Around 3.5-inch centre height, and 20 inches between centres, the U.N.D. was a precision bench lathe* distinguished from others of the same genre by a dividing attachment, complete with an indexing plate, built into the front face of its plain-bearing headstock. Only three surviving examples of the U.N.D. are known; one is fitted with a slide rest of the correct type from a late-model Cataract precision bench lathe while another has an example as fitted to the rather less expensive Goodell-Pratt. The latter machine, by the appearance of its many home-made accessories, had enjoyed a hard and productive life.
Unusually for a lathe of the late 19th and early 20th century, the 3-step flat-belt headstock pulley was overhung and, as the headstock spindle with a gear on its end fnished well inside it may originally have housed an epicyclic-type speed reduction unit. Another seldom-found fitting is a built-in headstock-mounted dividing attachment, the cover over the centre part of the spindle presumably guarding a worm wheel.
Unfortunately, with an absence of sales literature, it is impossible to tell anything of the maker's background - although it is confirmed that one of the three survivors came from a long-time employee the University Of Notre Dame and the lathe is likely to be one of a small batch assembled by students as part of a project. The university was (and still is) well known for its interest in things mechanical and in 1939 research into metallurgy and allied sciences was supported by the establishment of a fellowship in by the gift of $15,000 from Mr. J. J, O'Brien, owner of the nearby South Bend Lathe Works.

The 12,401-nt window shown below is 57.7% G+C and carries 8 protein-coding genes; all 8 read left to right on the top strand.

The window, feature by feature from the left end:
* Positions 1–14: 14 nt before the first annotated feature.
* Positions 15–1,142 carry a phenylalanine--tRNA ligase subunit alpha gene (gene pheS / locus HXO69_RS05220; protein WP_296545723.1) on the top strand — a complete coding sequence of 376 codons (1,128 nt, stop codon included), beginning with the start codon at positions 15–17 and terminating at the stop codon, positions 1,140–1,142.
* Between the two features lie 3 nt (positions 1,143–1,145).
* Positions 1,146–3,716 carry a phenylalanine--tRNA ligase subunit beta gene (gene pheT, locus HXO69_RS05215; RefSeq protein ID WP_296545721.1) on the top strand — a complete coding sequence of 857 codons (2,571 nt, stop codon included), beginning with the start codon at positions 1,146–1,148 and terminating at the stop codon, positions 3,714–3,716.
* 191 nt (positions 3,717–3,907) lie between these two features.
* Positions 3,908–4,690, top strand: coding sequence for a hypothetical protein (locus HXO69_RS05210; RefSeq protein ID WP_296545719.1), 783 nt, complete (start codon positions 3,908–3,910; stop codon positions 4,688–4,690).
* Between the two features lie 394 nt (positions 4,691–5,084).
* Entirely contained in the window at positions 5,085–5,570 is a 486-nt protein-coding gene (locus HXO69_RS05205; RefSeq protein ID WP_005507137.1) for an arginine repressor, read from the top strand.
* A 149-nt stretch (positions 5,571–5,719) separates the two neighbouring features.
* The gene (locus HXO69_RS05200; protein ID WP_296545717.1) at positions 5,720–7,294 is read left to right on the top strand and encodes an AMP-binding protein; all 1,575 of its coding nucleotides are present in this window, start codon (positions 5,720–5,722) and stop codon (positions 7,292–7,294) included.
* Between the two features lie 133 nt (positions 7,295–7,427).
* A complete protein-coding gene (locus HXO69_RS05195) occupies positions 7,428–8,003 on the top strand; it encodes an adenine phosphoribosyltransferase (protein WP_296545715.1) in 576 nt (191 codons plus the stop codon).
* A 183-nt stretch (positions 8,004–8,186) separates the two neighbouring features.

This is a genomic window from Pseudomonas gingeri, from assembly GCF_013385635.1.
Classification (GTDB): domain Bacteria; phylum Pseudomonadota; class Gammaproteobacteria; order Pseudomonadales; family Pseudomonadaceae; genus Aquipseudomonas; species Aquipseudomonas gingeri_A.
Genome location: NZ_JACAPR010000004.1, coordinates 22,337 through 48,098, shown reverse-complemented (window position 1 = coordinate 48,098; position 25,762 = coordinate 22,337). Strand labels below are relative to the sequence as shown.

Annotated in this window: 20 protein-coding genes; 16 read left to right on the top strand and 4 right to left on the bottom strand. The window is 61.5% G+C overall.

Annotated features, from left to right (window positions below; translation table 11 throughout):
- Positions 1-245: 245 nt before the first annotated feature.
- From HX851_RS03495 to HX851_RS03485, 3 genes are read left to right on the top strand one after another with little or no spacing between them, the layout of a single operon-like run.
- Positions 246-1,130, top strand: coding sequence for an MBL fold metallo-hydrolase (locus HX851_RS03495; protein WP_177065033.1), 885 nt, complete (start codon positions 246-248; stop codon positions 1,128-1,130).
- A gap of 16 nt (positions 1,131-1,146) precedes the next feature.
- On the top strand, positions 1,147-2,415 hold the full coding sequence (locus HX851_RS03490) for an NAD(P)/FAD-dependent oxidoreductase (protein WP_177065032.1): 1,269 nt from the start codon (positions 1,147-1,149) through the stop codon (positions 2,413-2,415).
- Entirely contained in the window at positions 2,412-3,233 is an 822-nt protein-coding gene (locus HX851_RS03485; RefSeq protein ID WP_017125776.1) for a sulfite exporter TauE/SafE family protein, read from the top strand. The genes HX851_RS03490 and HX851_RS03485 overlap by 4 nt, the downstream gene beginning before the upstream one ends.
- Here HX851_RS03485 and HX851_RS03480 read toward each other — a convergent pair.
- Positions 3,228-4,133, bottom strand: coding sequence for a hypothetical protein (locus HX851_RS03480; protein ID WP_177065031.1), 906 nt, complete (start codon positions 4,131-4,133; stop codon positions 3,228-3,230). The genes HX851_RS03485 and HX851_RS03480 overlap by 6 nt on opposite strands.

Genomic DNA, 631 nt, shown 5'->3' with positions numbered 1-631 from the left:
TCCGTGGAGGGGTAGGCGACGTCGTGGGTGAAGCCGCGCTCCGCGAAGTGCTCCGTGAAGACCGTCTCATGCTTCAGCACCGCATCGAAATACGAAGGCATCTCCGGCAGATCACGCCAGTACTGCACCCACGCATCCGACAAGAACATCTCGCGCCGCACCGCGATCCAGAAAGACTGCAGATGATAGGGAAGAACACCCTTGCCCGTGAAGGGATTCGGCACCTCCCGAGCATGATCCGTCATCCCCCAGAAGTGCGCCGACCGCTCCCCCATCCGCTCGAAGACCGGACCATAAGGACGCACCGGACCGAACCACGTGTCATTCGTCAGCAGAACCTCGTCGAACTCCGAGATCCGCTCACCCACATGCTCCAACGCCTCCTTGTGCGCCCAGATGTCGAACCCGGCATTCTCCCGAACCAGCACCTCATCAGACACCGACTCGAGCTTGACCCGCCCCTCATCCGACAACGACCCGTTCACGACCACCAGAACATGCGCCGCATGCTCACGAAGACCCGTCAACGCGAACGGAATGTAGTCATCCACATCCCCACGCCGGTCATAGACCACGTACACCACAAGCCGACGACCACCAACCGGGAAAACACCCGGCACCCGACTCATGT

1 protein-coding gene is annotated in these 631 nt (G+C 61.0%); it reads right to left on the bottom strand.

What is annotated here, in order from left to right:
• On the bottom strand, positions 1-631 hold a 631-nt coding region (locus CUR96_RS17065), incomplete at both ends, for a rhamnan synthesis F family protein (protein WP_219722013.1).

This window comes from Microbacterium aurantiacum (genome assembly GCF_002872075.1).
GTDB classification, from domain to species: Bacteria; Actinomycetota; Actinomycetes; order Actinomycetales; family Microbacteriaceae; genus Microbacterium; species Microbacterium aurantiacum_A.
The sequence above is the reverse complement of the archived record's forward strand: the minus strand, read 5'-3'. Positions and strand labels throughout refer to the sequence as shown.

If you have a UND lathe the writer would be interested to hear from you.
*Including: Levin, Bottum, American Watch Tool Company, Bausch & Lomb, B.C.Ames, Cataract, Crystal Lakes, Derbyshire, Elgin, Hardinge, Hjorth, W.H.Nichols, Potter, Pratt & Whitney, Remington, Rivett, Sloan & Chace, U.N.D., Van Norman, Wade, Waltham Machine Works, and (though now very rare) , Frederick Pearce, Ballou & Whitcombe, Sawyer Watch Tool Co., Engineering Appliances, Fenn-Sadler, and the "Cosa Corporation of New York".